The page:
Buildings in Britain were first set aside for storing firefighting equipment in the seventeenth century, in the wake of the Great Fire of London. These were often storage sheds or farm buildings, but as technology became more advanced specialist buildings were needed to house it: fire stations. The golden age of fire station design was the late Victorian period and a wonderful and eclectic collection of buildings from the time still stands in Britain. The changing threats dealt with by fire brigades in the twentieth and twenty-first centuries meant that new designs were needed to accommodate new equipment, but the basic layout of a modern fire station would still be familiar to a Victorian fireman.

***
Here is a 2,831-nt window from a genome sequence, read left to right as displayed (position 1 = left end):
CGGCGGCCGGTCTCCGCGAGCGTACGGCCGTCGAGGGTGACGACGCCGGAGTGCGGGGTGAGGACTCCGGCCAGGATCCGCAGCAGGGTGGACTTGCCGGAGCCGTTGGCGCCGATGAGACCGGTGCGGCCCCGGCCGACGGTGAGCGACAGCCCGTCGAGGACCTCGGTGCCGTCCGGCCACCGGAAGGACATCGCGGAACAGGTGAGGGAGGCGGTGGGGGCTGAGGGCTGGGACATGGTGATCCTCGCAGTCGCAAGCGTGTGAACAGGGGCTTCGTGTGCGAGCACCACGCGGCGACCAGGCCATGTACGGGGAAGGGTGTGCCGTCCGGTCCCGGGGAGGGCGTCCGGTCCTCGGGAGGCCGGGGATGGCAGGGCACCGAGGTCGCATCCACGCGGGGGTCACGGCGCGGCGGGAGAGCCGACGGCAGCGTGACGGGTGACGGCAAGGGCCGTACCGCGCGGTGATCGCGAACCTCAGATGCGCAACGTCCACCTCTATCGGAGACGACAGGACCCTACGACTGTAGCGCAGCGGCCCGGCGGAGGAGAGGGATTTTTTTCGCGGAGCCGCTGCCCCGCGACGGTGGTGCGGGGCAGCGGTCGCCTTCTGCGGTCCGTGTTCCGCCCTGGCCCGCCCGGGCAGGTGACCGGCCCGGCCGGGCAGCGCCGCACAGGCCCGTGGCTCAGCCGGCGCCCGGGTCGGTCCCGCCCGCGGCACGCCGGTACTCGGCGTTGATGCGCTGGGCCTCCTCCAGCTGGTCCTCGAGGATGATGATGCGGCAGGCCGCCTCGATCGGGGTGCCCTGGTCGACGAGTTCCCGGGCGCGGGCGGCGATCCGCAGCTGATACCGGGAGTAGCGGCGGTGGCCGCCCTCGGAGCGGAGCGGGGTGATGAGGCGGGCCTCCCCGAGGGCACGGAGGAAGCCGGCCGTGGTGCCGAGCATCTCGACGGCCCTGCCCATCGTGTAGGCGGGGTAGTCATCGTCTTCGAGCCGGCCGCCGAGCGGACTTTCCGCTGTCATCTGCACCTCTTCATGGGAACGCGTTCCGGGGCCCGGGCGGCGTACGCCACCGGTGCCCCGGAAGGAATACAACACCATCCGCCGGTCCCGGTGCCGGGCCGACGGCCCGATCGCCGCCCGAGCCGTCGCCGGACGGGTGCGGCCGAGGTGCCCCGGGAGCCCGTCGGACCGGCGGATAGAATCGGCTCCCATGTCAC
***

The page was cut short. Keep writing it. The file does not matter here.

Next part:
Here, Billy Reading explores the history of the fire station in Britain, from simple parish cart-sheds to complex modern headquarters. Fire stations are an instantly recognisable part of the British landscape today, from village greens to city centres.This book is part of the Britain’s Heritage series, which provides definitive introductions to the riches of Britain’s past, and is the perfect way to get acquainted with fire stations in all their variety.
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